More details here. One of last year's stars, Eleri Harris, is now an ABC producer and presenter, so you never know where the competition might lead you...
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Clean Energy Future - Mobile Office

Today I held a mobile office with Member for Canberra Gai Brodtmann at the Civic bus interchange to discuss the Gillard Government's Clean Energy Future Plan.

Tackling climate change is an issue that many local families and businesses in the ACT have been eager to discuss with me, and there is a broad community consensus that the time to act is now.

The Labor Government's Carbon Price will target the biggest polluters, while driving investment in clean energy technologies and infrastructure. The package is designed to assist those who need it most, with 9 out of 10 households due to receive tax cuts or increased payments.

Details on the Clean Energy Future Plan can be found at

I understand that many people will have questions about the Plan and how it will affect them. I am happy to answer these questions, so please feel free to email me or call my office on (02) 6247 3457 if you would like more information.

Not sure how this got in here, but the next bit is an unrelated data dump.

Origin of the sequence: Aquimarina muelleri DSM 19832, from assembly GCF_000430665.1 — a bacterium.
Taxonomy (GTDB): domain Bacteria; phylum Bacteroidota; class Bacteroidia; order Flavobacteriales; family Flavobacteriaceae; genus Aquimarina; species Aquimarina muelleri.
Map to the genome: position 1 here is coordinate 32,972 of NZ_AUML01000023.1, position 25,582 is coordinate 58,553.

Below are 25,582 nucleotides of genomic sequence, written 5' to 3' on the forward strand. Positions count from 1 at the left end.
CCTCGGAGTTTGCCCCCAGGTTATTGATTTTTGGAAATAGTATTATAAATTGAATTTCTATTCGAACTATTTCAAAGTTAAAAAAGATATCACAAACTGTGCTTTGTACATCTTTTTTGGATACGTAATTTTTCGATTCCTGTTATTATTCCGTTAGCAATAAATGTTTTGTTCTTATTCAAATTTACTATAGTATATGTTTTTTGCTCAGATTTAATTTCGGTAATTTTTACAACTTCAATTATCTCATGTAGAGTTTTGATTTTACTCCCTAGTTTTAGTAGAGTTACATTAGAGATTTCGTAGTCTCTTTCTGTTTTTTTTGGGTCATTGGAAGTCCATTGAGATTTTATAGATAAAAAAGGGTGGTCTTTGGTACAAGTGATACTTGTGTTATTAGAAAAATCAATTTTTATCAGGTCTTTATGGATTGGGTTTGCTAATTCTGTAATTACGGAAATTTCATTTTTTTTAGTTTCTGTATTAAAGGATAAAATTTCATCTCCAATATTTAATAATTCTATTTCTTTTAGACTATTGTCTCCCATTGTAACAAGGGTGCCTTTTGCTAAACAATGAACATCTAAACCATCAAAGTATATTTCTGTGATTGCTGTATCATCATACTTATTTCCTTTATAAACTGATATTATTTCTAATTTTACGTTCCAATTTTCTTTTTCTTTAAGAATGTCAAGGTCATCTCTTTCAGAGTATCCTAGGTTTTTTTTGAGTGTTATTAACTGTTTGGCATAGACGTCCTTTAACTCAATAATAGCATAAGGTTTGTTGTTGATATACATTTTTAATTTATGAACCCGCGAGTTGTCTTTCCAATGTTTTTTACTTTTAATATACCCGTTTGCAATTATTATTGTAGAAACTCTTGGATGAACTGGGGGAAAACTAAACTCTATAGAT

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Sky AM Agenda 11 July 2011 with Andrew Leigh and Jamie Briggs

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Talking carbon pricing with the locals

Talking carbon pricing with the locals.
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John Quiggin

John Quiggin is a rare beast. He produces 500 academic words a day, plus endless blog posts for his two blogs. He's written on just about every policy topic imaginable, and always manages to find something fresh to say about them. In fact, I can't recall a conversation of substance with John in which didn't learn something new - whether we were talking about water, education, crime or politics.

So I was most chuffed last night when John was awarded the Distinguished Fellow award from the Economic Society of Australia, following in a long line of extraordinary economists, including Trevor Swan, Colin Clark and Bob Gregory (who gave a splendid intro about John's shift from mathematics into economics).

Incidentally, I was also delighted to receive the Young Economist Award for the best Australian economist under 40, following on from my friends/coauthors Joshua Gans and Paul Frijters. (Thanks to Justin Wolfers and Joshua Gans for very kind words, and Danielle Cronin for writing it up in the local press.)